The announcement celebrates the 25-year partnership between BASF and the renowned CDC field crop research organization. This pledge is in addition to the more than $12 million BASF has already invested in the research and development of crop genetics, facility enhancements, and the commercialization of new pulse and wheat varieties for Canadian farmers over the last two decades with the CDC.
“The partnership of CDC and BASF is one of the longest-standing public-private partnerships in Canadian agriculture. It has played a vital role in enabling CDC to deliver on its mandate to improve economic returns for farmers and the agriculture industry of Western Canada,” said CDC Director Curtis Pozniak. “BASF’s investments in CDC have enabled a range of new crop-breeding innovations, and with today’s announcement, our relationship is set to continue long into the future.”
The new $100,000 pledge will go toward the building of a new enhanced plant breeding facility at CDC. The facility will drive genetic gain by reducing cycle time and increasing early generation selection. The new pledge adds to BASF’s $125,000 investment in the Pulse Crop Field Lab in 2005 and $200,000 towards the Grain Innovation Lab in 2009.
“It has been a great privilege to work in partnership with CDC to deliver some of the most innovative developments in agriculture over the last quarter century. This latest investment in CDC facilities will enhance its plant breeding programs as well as the applicability and impact of student research – research that ultimately strengthens the sustainability and long-term profitability of growers and their farm operations across the country,” said Jeff Bertholet, manager of Technical Service for BASF Agricultural Solutions in Canada.
Canadian farmers supply approximately 40 per cent of the world’s lentils, making pulse crops an important export for Canada. For 25 years, the partnership between BASF and CDC has helped bring new innovations to market and resulted in a system change for Canadian agriculture.
“Together we solved one of the basic issues facing pulse crops in Canada – weeds,” said Bert Vandenberg, leader of the CDC’s lentil breeding program. “The discovery and commercialization of imidazolinone (IMI) herbicide tolerance in lentils was the tool that not only controlled weeds, it helped expand the industry. This technology made growing lentils a more successful and profitable alternative for farmers and ensured that Canada could contribute to the growing global demand for the crop.”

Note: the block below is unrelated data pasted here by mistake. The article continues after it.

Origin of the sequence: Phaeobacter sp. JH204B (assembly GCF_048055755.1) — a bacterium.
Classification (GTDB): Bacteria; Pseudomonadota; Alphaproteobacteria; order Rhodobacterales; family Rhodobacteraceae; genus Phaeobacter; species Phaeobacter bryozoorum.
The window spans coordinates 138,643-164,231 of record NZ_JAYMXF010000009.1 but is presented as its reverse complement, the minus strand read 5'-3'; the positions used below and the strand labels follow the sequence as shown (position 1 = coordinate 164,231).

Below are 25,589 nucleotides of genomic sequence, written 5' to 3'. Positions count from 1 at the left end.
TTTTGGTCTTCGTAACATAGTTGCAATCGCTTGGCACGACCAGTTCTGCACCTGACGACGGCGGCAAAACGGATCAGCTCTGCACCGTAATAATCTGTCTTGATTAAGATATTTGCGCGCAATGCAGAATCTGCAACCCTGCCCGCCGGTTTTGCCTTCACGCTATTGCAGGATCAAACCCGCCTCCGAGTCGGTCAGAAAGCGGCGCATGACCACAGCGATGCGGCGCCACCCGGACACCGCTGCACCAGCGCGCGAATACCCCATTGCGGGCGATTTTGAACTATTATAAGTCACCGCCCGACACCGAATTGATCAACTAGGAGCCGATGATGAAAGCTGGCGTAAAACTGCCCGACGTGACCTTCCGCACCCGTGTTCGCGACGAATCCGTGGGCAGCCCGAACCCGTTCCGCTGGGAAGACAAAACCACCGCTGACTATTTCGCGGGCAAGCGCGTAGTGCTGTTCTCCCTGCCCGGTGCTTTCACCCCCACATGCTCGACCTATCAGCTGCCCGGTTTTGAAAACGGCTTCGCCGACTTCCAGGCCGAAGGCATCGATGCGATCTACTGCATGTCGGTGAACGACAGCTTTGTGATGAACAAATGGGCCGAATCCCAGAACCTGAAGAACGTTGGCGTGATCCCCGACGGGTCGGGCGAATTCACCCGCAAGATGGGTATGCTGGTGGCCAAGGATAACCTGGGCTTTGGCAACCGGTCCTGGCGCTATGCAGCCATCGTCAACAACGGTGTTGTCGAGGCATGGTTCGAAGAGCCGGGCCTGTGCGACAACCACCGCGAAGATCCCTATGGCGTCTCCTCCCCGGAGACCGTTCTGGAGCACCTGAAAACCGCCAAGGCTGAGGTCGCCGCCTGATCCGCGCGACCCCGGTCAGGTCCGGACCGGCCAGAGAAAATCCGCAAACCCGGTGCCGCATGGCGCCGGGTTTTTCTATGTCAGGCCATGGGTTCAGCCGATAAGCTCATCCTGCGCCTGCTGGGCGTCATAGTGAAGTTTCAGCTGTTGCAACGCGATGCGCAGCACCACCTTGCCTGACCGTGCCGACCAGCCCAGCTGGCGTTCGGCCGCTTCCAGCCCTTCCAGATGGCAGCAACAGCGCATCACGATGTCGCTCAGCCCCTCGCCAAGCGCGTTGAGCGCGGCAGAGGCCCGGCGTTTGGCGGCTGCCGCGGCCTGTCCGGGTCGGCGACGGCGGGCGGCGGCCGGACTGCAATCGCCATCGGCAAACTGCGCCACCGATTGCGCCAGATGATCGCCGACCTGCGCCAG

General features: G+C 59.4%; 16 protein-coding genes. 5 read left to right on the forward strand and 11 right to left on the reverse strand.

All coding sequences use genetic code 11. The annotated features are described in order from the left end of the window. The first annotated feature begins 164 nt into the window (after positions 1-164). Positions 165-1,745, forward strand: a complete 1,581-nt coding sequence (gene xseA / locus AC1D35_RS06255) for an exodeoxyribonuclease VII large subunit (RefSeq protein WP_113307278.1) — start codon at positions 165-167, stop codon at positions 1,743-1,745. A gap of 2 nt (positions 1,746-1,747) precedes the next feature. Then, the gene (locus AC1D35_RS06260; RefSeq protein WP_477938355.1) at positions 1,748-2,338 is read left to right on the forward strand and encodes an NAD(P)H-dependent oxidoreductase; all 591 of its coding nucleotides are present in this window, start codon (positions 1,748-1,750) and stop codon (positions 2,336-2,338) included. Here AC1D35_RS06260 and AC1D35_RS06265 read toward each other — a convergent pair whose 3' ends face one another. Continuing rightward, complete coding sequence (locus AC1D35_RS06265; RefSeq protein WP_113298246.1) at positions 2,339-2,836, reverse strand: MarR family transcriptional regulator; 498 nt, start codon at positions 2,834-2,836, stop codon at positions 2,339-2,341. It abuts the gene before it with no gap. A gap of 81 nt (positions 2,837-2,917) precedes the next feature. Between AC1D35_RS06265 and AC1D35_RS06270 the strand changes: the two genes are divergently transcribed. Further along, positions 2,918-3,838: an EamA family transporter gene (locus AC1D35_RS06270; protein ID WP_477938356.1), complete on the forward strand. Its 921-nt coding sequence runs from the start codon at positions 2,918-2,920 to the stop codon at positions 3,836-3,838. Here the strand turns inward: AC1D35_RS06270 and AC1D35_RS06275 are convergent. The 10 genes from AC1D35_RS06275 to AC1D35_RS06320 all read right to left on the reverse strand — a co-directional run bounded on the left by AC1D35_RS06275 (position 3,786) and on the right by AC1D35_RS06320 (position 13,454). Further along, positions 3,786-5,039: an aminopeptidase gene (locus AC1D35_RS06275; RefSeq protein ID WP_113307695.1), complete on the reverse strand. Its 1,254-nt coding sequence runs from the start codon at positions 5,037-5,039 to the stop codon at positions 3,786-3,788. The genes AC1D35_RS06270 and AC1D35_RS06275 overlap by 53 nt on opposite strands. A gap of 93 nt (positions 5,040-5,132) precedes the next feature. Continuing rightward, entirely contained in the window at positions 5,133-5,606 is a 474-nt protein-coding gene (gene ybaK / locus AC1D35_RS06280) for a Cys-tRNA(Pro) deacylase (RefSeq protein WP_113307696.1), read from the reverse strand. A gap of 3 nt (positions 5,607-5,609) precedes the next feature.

Funding from BASF also played a critical role in strengthening CDC wheat-breeding capabilities. Investments in facility enhancement, research fellows, technology and tools, as well as commercialization capacity from BASF, has had a direct impact on CDC’s ability to develop and commercialize multiple new varieties for Canadian growers.
“The greatest success from our 25-year partnership has been our ability to turn research and development into action,” said CDC wheat breeder Pierre Hucl. “It wasn’t just about improving crop yield. It was about giving producers choice and being able to introduce multiple varieties which enabled a sustainable, healthy crop rotation for farmers.”
About BASF’s Agricultural Solutions division: With a rapidly growing population, the world is increasingly dependent on our ability to develop and maintain sustainable agriculture and healthy environments. Working with farmers, agricultural professionals, pest management experts and others, it is our role to help make this possible. That’s why we invest in a strong R&D pipeline and broad portfolio, including seeds and traits, chemical and biological crop protection, soil management, plant health, pest control and digital farming. With expert teams in the lab, field, office and in production, we connect innovative thinking and down-to-earth action to create real world ideas that work – for farmers, society and the planet. In 2019, our division generated sales of €7.8 billion. For more information, please visit www.agriculture.basf.com or any of our social media channels.
About BASF: BASF Canada, headquartered in Mississauga, Ontario, has over 1,200 employees at production facilities and offices located across Canada. BASF Canada is a subsidiary of BASF SE, and an affiliate of BASF Corporation.
At BASF, we create chemistry for a sustainable future. We combine economic success with environmental protection and social responsibility. More than 117,000 employees in the BASF Group work on contributing to the success of our customers in nearly all sectors and almost every country in the world. Our portfolio is organized into six segments: Chemicals, Materials, Industrial Solutions, Surface Technologies, Nutrition & Care and Agricultural Solutions. BASF generated sales of €59 billion in 2019. BASF shares are traded on the stock exchange in Frankfurt (BAS) and as American Depositary Receipts (BASFY) in the U.S.
About the University of Saskatchewan Crop Development Centre: The Crop Development Centre in the USask College of Agriculture and Bioresources is known for research excellence in developing high-performing crop varieties and developing genomic resources and tools to support breeding programs. Its program is unique in that basic research is fully integrated into applied breeding to improve existing crops, create new uses for traditional crops, and develop new crops. The CDC has developed more than 500 commercialized crop varieties.
For more information, contact:
BASF Media Relations
USask Media Relations